Another tremendous advantage of Kopaszi Gat is that there are a number of very good, and very kid-friendly, restaurants there. Indeed, all of the park’s restaurants seem to be vying with each other to offer play areas and entertainment for children.

The first recommended one that you’ll come to is the newly-opened Veranda Pizza and Pasta, which has lots of outdoor seating directly adjacent to a large grassy lawn for the kids. The food is excellent, the prices reasonable, and on the weekends it has clowns and kids’ activities in the small outdoor play area.

A bit farther along is Le Bistro, which serves international food in a slightly more upscale atmosphere. The food is quite good and the terrace on the bay lovely, but service can be spotty and it seems to cater to a more stylish and somewhat silicone crowd.

A better spot for the kids is Café Ponvaregeny, which bills itself as a coffee house, restaurant, and sailing school. It has a front terrace on the main walkway and a back terrace overlooking the bay. You’ll probably end up on the front terrace, as that is where the play area for the kids is located. There is a small table and chairs, a huge toy chest, and often a selection of costumes for the kids to try on.  The well-executed menu has traditional Hungarian dishes as well as international cuisine, and the children’s menu is ridiculously inexpensive. If you’re feeling adventurous, the sailing school can arrange for a customized lesson and a sail around the bay.

Just down the path is the charming Fruska Picnic and Bistro, also with a small children’s play area and terraces both on the path and in the back overlooking the bay. They turn very nice food out of the miniscule kitchen, and perhaps best of all will arrange picnic baskets for you to take anywhere you like in the park. We’re not talking brown bags here, but elegant and well-appointed baskets with everything you need for a truly civilized picnic experience.

The Budapest Zoo 

White stork at the zoo


While strictly speaking of course not a park per se, the zoo is a surprisingly good and one of the nicest green spaces in the city. The Budapest Zoo and Botanical Gardens was opened in 1866, making it one of the world’s oldest zoos, and many of the buildings are splendid examples of Art Nouveau style.

Kids generally love zoos, of course, but apart from the usual attractions of animals on display, there are two good playgrounds, one with a view of the African Savannah enclosures, and a slightly smaller one where your kids can watch mandrills going about their apish business while rocking on the springy rides or going down the slide.

To the left of the entrance there is a large pond with fish, turtles, abundant bird life including pelicans, grey herons, cormorants, gulls, storks and ducks. Interestingly, many of the birds are wild native species, free to come and go as they please, and you’ll often see them flying off to spend the day at the Danube. Across from the large pond there is a smaller one, and if you follow the path you’ll come to a small bamboo pavilion that’s a perfect picnic spot.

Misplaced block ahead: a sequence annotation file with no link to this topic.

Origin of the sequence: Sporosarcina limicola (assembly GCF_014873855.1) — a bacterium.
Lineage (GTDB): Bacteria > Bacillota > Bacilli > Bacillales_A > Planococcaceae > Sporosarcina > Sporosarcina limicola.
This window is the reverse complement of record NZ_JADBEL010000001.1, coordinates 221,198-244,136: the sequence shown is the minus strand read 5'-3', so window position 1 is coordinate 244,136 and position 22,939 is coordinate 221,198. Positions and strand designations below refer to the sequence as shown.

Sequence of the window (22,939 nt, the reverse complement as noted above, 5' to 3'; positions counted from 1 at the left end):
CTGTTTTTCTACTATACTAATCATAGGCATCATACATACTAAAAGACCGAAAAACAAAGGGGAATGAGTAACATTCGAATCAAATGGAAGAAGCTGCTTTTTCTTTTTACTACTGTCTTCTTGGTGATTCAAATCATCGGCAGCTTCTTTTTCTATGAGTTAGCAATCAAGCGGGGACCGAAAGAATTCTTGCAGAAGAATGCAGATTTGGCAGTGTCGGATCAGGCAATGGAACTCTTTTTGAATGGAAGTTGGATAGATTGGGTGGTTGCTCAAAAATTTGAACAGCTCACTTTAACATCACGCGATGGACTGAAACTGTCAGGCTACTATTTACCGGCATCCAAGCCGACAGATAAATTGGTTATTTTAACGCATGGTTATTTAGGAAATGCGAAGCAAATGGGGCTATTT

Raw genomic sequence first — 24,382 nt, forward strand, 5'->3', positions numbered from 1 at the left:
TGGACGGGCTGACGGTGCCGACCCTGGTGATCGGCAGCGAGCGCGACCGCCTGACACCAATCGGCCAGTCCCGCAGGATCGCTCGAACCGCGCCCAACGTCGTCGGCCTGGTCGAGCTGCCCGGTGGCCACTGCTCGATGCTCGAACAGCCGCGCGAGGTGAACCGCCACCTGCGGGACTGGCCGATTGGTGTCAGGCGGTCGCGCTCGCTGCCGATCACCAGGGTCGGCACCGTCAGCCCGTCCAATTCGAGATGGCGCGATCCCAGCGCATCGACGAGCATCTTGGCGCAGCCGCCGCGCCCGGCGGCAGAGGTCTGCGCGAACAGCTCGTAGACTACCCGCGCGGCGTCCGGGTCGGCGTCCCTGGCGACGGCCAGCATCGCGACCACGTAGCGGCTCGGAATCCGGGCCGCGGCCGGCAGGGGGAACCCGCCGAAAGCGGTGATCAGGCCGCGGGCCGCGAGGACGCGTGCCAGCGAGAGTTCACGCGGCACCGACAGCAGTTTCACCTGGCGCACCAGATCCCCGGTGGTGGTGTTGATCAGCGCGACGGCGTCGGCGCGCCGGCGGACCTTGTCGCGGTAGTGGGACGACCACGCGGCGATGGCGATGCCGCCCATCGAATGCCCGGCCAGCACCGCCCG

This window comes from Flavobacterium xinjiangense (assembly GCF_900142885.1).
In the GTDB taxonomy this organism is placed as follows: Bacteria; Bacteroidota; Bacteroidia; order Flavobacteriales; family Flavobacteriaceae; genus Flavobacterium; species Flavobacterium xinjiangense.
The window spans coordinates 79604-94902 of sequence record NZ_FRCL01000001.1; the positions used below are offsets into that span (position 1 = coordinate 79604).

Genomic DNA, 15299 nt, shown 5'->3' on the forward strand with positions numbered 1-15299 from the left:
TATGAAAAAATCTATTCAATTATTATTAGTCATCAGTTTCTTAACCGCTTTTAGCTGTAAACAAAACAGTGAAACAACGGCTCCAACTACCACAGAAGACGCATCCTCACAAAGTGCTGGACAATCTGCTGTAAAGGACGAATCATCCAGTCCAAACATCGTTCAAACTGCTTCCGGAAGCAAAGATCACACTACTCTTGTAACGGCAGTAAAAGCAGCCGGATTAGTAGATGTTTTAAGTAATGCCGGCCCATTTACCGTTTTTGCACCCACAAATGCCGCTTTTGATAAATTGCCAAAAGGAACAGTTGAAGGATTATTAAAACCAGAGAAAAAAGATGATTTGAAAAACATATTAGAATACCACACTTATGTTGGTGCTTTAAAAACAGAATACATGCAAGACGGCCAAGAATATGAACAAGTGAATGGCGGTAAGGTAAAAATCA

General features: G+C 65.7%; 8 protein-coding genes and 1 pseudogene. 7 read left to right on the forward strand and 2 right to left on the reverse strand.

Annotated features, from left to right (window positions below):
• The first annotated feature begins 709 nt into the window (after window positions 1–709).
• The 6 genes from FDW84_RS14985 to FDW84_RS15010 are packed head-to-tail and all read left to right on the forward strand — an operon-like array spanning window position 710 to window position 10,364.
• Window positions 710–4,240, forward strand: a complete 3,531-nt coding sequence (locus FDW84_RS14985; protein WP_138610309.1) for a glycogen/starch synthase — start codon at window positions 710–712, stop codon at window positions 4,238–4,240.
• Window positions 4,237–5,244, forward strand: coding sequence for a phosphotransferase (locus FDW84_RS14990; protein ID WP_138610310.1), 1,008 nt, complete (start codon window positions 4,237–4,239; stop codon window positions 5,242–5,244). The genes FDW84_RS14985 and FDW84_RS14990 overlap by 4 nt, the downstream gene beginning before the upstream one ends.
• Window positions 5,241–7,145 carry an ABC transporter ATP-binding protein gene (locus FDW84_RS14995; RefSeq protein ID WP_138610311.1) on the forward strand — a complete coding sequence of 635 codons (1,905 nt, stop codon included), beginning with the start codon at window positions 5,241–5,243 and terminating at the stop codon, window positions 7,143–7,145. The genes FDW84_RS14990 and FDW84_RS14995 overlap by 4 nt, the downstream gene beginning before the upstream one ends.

During the summer months the zoo puts on over 20 different programs a day, from petting snakes to tropical storms in the Palm House and Animals in Action at the outdoor theater, so there’s always something for the kids to see and do.

There are two restaurant/cafes actually inside the zoo. The Barlang Etterem (Cave Restaurant) is a self-service cafeteria that is, well, dismal. Avoid it if you can. The much-lauded (and, I feel, exceedingly overrated) Gundel Restaurant operates a café that is attached to the Palm House, but it offers only drinks, cakes, and simple sandwiches. The food is certainly much, much better than the Cave Restaurant, and there is nice outdoor seating overlooking the pond.

There is a restaurant accessible from inside the zoo, called Bagolyvar (pronounced Bag oee var and meaning owl castle). If you pass the small pond opposite the large one, keeping the bonsai display on your left, you will see the entrance.  It’s located in a lovely, rustic building with shaded outdoor terrace seating and a miniature play area. The moderately-priced menu is traditional Hungarian to, according to their website, “evoke the atmosphere of a good, traditional restaurant of the past.” Now here’s a curious thing. While you may certainly enter the restaurant from the zoo, what happens if you go to the restaurant first, then the zoo? In other words, what if you enter the zoo without paying the admission fee? You used to be able to do this openly, but when I got in touch with the restaurant manager to ask if that was still the policy, she was very cagey. Why didn’t I just come in and we’d talk about it? she wrote to me.  I emailed her that I didn’t want to go in to talk about it, I just wanted to know what the deal was. She never replied. I’m quite sure that if you were to eat at the restaurant and then enter the zoo from there no one would say anything, but since admission fees go toward improvements at the zoo and conservation efforts, I’d say it would probably be best to do the right thing.

A Note:  No, Varosliget (City Park) didn’t make the Top 5, and I’ll explain why in another article. Briefly, while there is much to see in Varosliget, there are better places to take your kids.